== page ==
Kevin Braney: Boulder High principal's arrest not disrupting school, rep says
Has there been an uproar among students and staffers at Boulder High today -- the first full school session since news broke that principal Kevin Braney had been arrested on suspicion of domestic violence and a couple of other charges?
Far from it, says Briggs Gamblin, spokesman for the Boulder Valley School District, who visited the institution earlier and was pleased to see that disruptions due to Braney's bust and a (temporary?) leadership switch were minimal to non-existent.
At around 9:40 p.m. on Wednesday, according to the Boulder Daily Camera, members of the Boulder Police Department responded to the home Braney shares with his kids and his wife, Andrea -- at least for now. Andrea told officers she and her husband are in the midst of a divorce.
Boulder High School.
The subsequent dispute appears to pivot on distribution of their property. In the police report obtained by the Camera, Andrea said she'd been removing her belongings from his room and placing stuff of his on bookshelves there when Braney became upset. She accuses him of yelling at her and throwing and/or damaging items like a picture frame and a lamp. The mattress and box springs of the bed had also been overturned by the time cops arrived.
Braney, who was hired at Boulder High in 2009, was subsequently booked on suspicion of criminal mischief, domestic violence and child abuse -- the latter because a youngster had seen what happened.
Afterward, Braney offered a voluntary statement saying he'd reacted to the sight of his wife taking her things out of his room by returning the favor in hers, with one of the items in question being the bed's headboard -- a possible explanation for the disarray of the mattress and box springs, as well as the damage to the lamp. He stressed that he never touched his wife and didn't yell at her, either. Instead, they exchanged "stern" words about finances, he maintained.
In comments to the Camera, Todd Burnham, Braney's attorney, described his client as having "an impeccable reputation" and being "an Ivy League-educated individual with no criminal history whatsoever." He added, "I find it convenient that he is arrested and charged with criminal mischief and domestic violence contemporaneously with divorce papers being filed."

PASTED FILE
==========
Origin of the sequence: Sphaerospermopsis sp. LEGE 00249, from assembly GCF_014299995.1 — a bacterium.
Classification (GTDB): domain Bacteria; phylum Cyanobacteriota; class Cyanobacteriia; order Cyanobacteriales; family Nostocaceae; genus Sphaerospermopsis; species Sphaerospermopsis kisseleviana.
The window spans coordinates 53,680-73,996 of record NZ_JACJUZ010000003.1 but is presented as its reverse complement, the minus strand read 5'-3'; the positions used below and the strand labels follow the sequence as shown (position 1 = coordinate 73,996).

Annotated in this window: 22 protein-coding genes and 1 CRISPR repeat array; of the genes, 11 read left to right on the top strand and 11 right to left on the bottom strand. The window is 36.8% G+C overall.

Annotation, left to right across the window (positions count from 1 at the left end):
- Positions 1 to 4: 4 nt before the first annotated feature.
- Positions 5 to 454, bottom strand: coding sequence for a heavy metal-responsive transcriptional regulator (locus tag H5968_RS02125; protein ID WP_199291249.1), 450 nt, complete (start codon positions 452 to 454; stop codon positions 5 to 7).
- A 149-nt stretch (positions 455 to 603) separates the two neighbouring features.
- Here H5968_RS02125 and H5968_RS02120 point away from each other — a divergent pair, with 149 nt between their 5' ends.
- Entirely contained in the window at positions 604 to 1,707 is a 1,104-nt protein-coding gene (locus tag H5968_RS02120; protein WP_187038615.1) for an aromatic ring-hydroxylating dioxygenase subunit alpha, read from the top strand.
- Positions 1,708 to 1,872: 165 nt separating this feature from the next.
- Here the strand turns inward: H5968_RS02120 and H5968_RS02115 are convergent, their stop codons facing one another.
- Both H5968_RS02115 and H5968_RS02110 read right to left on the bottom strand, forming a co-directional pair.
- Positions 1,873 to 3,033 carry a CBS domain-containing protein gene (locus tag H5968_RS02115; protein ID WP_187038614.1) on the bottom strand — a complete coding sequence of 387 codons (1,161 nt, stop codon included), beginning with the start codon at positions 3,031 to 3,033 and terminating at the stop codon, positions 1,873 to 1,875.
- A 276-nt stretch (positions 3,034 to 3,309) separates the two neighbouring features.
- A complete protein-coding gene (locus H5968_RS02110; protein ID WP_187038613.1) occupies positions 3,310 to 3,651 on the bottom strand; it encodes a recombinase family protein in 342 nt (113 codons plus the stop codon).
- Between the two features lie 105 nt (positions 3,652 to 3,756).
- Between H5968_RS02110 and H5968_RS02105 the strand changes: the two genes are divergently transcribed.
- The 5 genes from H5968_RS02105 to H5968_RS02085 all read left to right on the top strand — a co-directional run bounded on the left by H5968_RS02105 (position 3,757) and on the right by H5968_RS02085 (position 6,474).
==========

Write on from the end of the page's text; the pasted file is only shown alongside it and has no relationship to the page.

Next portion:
After school district officials learned of Braney's arrest, they placed him on paid administrative leave and installed assistant principal Scott Cawlfield as head man on an interim basis -- actions that Gamblin describes as standard procedure. Indeed, something similar happened in the case of Jim Kozlowski, a Boulder High teacher and coach, who was arrested in August for allegedly exposing himself at yard sales. In December, he entered a guilty plea in the case.
Continue for more about the arrest of Boulder High School principal Kevin Braney.
Administrators also informed parents via e-mail about what had taken place, and as of yesterday, Gamblin says his office had received just one response -- a single-sentence expression of support for Braney and Cawlfield.
As for the staff and students, "I dropped by this morning," Gamblin notes, "and I can tell you there's probably some sadness, and certainly some hope that this gets resolved soon, but not a lot of disruption. At a staff meeting this morning, everyone was very professional. They realize that two people" -- Braney and his wife -- "are going through a very tough time."
The teachers "seem to be handling the situation very well," he goes on. "There's strong leadership on the staff at Boulder High, and they understand why it ended up in the media -- because of the high-profile position. But they feel this is really a personal crisis for two people and not something they need to publicly speculate about."
Because the incident took place off school grounds and didn't involve a student, Gamblin says there's no direct role for the school district in the police investigation. As such, officials are simply waiting for the cops and the Boulder District Attorney's Office to make a determination about whether or not charges are appropriate before moving forward.
Meanwhile, counseling has been made available for any student having difficulty processing what happened. As of earlier this morning, Gamblin says, "no one had taken advantage of it."
Here's a larger look at Braney's booking photo.
More from our Education archive: "Jim Kozlowski, Boulder teacher/coach, on leave after allegedly exposing his junk at garage sales."
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